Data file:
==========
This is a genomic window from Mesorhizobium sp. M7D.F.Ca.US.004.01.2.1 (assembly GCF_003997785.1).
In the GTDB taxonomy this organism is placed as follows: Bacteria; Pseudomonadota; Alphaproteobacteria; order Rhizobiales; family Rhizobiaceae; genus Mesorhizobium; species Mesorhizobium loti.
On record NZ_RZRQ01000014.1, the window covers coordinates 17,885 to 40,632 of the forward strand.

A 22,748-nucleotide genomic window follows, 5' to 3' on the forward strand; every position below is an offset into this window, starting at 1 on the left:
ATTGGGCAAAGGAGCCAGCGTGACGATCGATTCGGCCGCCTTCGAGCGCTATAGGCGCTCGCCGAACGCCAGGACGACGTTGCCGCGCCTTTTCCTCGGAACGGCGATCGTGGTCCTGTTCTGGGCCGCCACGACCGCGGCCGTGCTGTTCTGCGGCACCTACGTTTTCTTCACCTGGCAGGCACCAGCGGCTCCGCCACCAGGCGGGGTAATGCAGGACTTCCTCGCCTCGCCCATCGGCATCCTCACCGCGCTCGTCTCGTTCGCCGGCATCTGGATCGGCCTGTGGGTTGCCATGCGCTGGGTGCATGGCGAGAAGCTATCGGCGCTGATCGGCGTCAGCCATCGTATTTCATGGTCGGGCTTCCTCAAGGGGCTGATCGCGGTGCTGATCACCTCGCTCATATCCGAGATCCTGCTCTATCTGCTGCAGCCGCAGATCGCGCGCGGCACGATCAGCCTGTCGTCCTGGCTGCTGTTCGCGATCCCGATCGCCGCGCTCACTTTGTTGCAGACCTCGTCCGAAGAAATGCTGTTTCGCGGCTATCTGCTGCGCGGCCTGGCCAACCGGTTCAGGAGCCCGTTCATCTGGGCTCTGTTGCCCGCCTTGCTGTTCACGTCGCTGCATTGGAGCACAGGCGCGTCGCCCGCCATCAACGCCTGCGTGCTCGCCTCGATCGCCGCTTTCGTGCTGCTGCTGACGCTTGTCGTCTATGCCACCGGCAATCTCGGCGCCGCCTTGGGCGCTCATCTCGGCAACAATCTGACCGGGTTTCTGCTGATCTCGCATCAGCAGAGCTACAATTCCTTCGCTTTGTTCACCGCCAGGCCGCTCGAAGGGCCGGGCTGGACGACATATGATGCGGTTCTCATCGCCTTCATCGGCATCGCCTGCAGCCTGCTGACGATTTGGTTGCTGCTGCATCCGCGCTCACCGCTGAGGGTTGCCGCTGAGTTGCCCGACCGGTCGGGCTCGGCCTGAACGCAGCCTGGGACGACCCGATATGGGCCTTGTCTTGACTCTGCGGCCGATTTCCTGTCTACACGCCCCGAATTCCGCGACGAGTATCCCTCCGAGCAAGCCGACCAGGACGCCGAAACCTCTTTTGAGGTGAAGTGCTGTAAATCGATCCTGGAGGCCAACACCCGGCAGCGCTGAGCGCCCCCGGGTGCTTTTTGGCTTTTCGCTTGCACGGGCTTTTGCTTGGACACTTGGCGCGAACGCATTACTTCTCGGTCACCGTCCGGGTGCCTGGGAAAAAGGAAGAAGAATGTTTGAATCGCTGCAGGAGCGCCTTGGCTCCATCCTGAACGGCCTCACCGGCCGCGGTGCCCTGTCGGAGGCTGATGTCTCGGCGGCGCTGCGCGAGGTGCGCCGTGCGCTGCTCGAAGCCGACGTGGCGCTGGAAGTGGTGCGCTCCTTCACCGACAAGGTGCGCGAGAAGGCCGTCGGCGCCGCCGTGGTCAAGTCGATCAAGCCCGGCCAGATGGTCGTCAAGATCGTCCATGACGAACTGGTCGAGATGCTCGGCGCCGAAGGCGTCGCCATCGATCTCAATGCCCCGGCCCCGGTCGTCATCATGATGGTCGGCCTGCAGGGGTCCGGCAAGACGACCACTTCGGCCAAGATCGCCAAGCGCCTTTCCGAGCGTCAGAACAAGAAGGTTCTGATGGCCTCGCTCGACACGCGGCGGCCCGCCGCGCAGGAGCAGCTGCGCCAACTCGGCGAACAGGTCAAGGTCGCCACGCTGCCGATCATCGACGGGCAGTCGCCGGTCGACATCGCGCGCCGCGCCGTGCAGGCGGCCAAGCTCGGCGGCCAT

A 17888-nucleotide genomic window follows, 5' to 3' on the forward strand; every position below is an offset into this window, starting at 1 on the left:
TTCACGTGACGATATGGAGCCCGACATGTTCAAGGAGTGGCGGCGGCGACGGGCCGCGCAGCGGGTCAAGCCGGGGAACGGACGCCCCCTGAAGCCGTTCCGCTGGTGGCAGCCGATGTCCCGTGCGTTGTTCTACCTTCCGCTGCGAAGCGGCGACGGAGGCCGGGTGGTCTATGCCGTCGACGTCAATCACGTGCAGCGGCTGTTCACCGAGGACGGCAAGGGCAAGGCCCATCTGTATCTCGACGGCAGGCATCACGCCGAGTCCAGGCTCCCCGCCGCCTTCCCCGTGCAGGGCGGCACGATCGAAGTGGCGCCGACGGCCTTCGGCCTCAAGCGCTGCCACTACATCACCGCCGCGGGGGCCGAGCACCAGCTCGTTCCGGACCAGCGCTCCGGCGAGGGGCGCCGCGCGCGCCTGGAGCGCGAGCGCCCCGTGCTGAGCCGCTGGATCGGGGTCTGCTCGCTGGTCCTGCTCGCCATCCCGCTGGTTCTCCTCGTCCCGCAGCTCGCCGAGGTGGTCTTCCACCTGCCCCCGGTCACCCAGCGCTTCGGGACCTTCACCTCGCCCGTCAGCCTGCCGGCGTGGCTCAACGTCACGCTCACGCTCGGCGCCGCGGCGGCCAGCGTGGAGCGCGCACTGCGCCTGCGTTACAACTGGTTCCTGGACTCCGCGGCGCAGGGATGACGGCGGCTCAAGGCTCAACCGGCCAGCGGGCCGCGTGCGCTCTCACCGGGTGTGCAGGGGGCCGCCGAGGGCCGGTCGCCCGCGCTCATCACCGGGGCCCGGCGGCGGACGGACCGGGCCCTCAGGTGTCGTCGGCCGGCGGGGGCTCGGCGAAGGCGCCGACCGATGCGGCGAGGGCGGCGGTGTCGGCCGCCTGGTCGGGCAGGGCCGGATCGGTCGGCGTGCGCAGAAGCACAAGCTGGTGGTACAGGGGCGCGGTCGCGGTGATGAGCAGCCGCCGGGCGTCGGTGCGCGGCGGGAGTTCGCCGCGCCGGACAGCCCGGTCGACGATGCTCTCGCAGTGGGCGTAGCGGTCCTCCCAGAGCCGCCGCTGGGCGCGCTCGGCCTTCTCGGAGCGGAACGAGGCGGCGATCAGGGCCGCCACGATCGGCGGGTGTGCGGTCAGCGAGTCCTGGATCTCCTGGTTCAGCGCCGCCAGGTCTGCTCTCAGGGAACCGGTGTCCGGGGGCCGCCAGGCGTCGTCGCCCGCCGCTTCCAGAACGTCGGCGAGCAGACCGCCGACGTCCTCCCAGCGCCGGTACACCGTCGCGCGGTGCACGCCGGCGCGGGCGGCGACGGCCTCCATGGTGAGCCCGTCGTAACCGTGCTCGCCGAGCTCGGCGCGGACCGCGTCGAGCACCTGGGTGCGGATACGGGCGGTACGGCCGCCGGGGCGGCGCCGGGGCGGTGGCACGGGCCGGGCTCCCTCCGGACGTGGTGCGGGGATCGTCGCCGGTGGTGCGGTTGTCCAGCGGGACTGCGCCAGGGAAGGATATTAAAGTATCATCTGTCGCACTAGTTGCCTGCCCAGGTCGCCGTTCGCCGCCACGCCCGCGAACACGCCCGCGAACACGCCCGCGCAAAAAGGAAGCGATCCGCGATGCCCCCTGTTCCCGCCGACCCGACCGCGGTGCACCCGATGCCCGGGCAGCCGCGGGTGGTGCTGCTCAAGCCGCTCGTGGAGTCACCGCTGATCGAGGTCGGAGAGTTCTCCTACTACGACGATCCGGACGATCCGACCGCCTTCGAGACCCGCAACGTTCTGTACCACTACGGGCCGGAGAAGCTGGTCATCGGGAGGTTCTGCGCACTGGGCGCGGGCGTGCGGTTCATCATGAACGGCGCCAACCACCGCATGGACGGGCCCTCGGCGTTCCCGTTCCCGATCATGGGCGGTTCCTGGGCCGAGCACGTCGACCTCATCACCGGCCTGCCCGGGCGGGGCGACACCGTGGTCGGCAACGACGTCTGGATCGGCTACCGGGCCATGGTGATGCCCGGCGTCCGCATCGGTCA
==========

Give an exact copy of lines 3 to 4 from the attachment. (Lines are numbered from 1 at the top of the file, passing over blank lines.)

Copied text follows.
On record NZ_RZRQ01000014.1, the window covers coordinates 17,885 to 40,632 of the forward strand.

A 22,748-nucleotide genomic window follows, 5' to 3' on the forward strand; every position below is an offset into this window, starting at 1 on the left: